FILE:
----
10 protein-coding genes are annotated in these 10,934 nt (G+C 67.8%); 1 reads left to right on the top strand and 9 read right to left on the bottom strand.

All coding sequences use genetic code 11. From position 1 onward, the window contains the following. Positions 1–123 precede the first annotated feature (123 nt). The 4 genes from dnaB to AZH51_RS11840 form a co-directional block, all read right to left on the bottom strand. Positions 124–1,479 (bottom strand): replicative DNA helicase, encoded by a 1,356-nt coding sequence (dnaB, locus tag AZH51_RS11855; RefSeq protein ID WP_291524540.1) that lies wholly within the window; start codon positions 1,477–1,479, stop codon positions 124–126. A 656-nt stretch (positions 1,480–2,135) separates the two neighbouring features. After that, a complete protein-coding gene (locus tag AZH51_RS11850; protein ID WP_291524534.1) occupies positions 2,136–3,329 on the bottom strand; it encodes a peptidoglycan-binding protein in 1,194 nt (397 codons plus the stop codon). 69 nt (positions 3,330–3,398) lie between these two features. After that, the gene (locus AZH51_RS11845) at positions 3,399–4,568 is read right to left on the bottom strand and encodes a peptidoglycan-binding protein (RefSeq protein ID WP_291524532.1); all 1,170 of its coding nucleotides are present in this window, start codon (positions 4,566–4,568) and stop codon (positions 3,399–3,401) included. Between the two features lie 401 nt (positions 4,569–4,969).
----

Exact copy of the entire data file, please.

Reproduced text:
10 protein-coding genes are annotated in these 10,934 nt (G+C 67.8%); 1 reads left to right on the top strand and 9 read right to left on the bottom strand.

All coding sequences use genetic code 11. From position 1 onward, the window contains the following. Positions 1–123 precede the first annotated feature (123 nt). The 4 genes from dnaB to AZH51_RS11840 form a co-directional block, all read right to left on the bottom strand. Positions 124–1,479 (bottom strand): replicative DNA helicase, encoded by a 1,356-nt coding sequence (dnaB, locus tag AZH51_RS11855; RefSeq protein ID WP_291524540.1) that lies wholly within the window; start codon positions 1,477–1,479, stop codon positions 124–126. A 656-nt stretch (positions 1,480–2,135) separates the two neighbouring features. After that, a complete protein-coding gene (locus tag AZH51_RS11850; protein ID WP_291524534.1) occupies positions 2,136–3,329 on the bottom strand; it encodes a peptidoglycan-binding protein in 1,194 nt (397 codons plus the stop codon). 69 nt (positions 3,330–3,398) lie between these two features. After that, the gene (locus AZH51_RS11845) at positions 3,399–4,568 is read right to left on the bottom strand and encodes a peptidoglycan-binding protein (RefSeq protein ID WP_291524532.1); all 1,170 of its coding nucleotides are present in this window, start codon (positions 4,566–4,568) and stop codon (positions 3,399–3,401) included. Between the two features lie 401 nt (positions 4,569–4,969).